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I am using Mathcad Prime 7.0 7.0.0.0
Range Variable Evaluation results in Error at Other Equations
Here are the errors that I faced
"This variable must be an integer".
A range variable is used to evaluate other equations.
When the range variable is evaluated, the other equations do not evaluate, for reason that "This variable must be an integer".
When the range variable is NOT evaluated, the other equations evaluate, as expected.
See attached screen shots of equations, one shows the variable evaluated, the other not evaluated. By request, sample worksheet added.
Question: What am I not understanding about the evaluation, or the NOT evaluation of the range variable?
AND
Another question might ask if the variable can be evaluated as an integer so that subsequent equations will still evaluate.
Thanks.
MGM
Solved! Go to Solution.
Hi Michael,
The problem is an equal sign after the definition of the range variable "i".
An undocumented feature of Prime is that if you define a range variable then use an equal sign in the definition it turns the range variable into a vector.
This is a problem if you then use the now defined vector to index a position in a vector.
is OK as i is a range variable.
is not OK as i is now a vector not a range variable.
If you want to see the value of the range variable on creation do this
Cheers
Terry
Please attach your Mathcad Prime worksheet.
Vladimir: Added. Thanks.
Hi Michael,
The problem is an equal sign after the definition of the range variable "i".
An undocumented feature of Prime is that if you define a range variable then use an equal sign in the definition it turns the range variable into a vector.
This is a problem if you then use the now defined vector to index a position in a vector.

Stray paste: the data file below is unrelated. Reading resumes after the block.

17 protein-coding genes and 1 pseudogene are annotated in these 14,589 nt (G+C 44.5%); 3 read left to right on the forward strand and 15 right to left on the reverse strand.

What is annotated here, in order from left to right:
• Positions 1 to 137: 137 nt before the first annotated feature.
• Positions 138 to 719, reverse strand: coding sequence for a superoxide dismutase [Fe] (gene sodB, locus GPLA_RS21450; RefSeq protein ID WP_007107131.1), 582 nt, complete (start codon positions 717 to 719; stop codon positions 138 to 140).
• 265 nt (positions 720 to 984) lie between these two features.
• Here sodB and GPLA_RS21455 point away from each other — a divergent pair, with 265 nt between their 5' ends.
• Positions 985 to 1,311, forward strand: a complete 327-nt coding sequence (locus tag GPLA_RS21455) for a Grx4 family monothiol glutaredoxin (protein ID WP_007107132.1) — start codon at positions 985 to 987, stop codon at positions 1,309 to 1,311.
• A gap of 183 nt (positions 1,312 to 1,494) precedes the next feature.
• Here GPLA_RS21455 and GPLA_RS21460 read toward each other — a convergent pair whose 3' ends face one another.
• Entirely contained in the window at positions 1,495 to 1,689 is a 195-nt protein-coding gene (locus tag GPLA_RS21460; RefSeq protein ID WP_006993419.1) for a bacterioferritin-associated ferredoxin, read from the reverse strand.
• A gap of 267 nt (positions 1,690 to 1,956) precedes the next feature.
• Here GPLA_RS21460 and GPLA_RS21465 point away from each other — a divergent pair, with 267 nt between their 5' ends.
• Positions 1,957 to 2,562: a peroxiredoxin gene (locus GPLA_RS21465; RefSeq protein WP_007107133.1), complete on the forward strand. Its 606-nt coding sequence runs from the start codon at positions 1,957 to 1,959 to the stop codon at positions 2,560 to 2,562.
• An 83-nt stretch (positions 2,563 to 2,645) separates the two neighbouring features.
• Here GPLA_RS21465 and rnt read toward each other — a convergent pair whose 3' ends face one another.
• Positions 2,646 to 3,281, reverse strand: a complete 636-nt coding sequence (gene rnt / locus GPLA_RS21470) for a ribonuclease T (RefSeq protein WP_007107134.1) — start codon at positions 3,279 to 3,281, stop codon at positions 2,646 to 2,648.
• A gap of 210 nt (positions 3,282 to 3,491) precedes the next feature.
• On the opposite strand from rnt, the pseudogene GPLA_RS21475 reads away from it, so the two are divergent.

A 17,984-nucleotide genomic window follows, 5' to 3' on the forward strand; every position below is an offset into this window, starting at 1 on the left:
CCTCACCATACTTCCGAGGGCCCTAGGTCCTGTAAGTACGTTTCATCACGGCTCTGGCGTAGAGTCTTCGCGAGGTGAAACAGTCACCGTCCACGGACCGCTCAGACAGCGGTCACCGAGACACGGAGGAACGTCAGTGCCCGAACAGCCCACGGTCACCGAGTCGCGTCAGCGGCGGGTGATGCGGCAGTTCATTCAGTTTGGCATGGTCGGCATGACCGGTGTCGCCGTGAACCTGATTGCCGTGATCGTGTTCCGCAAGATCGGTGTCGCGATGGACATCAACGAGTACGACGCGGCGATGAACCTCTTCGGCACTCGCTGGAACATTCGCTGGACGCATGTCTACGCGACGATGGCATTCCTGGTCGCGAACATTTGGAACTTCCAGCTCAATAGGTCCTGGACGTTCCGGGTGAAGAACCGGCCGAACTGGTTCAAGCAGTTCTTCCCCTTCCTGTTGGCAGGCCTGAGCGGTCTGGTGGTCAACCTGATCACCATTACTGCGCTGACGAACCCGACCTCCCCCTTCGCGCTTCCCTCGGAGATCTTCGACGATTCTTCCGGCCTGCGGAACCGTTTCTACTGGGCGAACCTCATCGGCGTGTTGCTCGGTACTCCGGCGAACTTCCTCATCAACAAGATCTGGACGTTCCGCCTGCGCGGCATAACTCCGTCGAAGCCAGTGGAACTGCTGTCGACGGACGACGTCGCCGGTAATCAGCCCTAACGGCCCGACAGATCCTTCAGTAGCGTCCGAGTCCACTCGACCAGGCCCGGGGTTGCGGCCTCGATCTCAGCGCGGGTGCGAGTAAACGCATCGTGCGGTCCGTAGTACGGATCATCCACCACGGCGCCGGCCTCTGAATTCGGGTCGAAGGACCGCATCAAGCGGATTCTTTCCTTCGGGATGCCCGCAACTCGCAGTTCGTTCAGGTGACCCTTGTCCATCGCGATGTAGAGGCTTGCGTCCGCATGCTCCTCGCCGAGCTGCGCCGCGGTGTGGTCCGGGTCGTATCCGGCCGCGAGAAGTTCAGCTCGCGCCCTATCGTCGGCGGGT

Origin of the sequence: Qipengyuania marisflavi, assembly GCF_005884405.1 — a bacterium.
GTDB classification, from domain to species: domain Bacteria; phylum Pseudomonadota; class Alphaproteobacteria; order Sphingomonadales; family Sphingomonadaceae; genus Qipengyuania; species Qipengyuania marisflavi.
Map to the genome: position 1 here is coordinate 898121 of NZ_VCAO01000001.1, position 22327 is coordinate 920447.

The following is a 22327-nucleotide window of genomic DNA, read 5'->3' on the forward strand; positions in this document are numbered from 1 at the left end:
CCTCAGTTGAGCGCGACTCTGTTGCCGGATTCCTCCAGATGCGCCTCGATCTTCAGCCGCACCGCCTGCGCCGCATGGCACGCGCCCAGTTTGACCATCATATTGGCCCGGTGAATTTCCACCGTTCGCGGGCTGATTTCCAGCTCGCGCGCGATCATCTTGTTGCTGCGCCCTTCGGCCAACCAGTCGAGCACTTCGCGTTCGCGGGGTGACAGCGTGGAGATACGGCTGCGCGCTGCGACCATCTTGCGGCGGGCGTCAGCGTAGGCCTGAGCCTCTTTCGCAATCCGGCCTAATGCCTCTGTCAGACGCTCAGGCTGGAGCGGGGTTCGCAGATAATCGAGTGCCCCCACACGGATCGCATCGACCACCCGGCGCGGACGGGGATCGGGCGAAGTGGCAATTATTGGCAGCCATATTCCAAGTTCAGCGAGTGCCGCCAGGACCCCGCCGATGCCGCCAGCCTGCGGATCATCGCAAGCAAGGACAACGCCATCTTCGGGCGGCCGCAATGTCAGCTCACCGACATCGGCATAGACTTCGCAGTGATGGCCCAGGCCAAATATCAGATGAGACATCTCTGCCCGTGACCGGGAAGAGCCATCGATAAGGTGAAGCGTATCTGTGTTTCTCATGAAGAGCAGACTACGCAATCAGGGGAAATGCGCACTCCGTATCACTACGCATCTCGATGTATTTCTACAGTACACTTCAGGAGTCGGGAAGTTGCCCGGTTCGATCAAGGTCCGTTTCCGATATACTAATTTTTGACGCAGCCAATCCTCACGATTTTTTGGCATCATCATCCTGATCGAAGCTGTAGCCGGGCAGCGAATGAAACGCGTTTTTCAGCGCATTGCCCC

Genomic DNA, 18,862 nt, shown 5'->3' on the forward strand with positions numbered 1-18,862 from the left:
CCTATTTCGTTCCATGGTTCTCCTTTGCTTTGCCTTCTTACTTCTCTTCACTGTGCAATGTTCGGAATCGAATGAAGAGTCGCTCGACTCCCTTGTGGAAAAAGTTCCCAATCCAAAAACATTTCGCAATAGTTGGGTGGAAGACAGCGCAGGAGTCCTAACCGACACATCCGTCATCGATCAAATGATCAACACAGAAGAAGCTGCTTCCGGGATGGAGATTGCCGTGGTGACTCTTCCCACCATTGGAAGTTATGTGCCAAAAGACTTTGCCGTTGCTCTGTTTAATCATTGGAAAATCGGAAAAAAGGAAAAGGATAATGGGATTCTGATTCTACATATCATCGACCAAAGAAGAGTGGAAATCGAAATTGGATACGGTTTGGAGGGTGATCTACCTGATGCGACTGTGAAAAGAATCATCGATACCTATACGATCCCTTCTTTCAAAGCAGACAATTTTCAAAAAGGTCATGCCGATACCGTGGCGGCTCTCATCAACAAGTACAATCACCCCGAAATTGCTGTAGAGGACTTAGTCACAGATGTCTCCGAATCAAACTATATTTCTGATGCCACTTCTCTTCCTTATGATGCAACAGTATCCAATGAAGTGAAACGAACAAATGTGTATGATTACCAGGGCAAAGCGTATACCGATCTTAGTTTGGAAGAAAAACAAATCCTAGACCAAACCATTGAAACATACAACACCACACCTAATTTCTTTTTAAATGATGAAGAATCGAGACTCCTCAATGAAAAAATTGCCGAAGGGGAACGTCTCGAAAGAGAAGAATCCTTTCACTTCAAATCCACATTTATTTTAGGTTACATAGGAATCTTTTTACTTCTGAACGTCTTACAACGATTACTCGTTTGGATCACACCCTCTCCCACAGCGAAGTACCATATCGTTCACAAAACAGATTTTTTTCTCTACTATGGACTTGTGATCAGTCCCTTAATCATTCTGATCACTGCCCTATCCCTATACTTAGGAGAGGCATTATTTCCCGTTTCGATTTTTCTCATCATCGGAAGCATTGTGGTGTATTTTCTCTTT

is OK as i is a range variable.
is not OK as i is now a vector not a range variable.
If you want to see the value of the range variable on creation do this
Cheers
Terry
Terry,
Outstanding! If I could give you 2 kudos, I would.
I vaguely remember reading the condition and effect that you described, but I could not find it to check on myself.
I'm now wondering if there is a means to undo the vector effect?
As a test, I added the equal sign to the range variable and it presented the vector. I then copied the the range variable down below, but without the equal sign. With the restatement of the range variable i, equation for Kz evaluates as expected.
See the following and note that the range variable is vectorized with an "=" sign, thus the equation for Kz doesn't work, as previously shown.
Next, the range variable is restated, and without the "=".
Thus, equation for Kz is evaluated as shown here.
Is there another way to undo or cancel the vector effect?
Thanks.
MGM
You mean a way to transform a vector into a range? No, none that I would be aware of and you would also run into problems if the vector elements are not equally spaced.
But why would you like to do so? Simply don't use the inline evaluation after the definition of the range.
If your goal is to display the range for whatever reason, simply define it and in an extra region beside evaluate it (see below).
Note that Prime (unfortunately) displays a range the very same way as a vector which sure adds to the confusion.
BTW, as can also be read here in the forum now an then, inline evaluations can cause unexpected problems sometimes. So its a good behaviour to avoid them to be on the safe side.
Rather than writing
you would write
@Michael-Mills wrote:
Is there another way to undo or cancel the vector effect?
Trite as it may seem, the easiest way to undo the effect is not to do it in the first place, or use the backspace key once you've checked the values.
I'm not aware of any feature (documented or otherwise) that will unconvert a range. However, it is reasonably simple to do so if one doesn't mind that foulest of Anglo-Saxon swear words "work",
As it happens, I have an allergic reaction to doing the same thing more than once if I can get a machine to do the repetition, so I normally use a function for that kind of thing.
Stuart
Edited to add: Examples created in Mathcad Prime Express 7.0, but they should work in several other versions as well.
Forgot to add the worksheet (Mathcad Prime Express 7). It has some extra bits in.
Stuart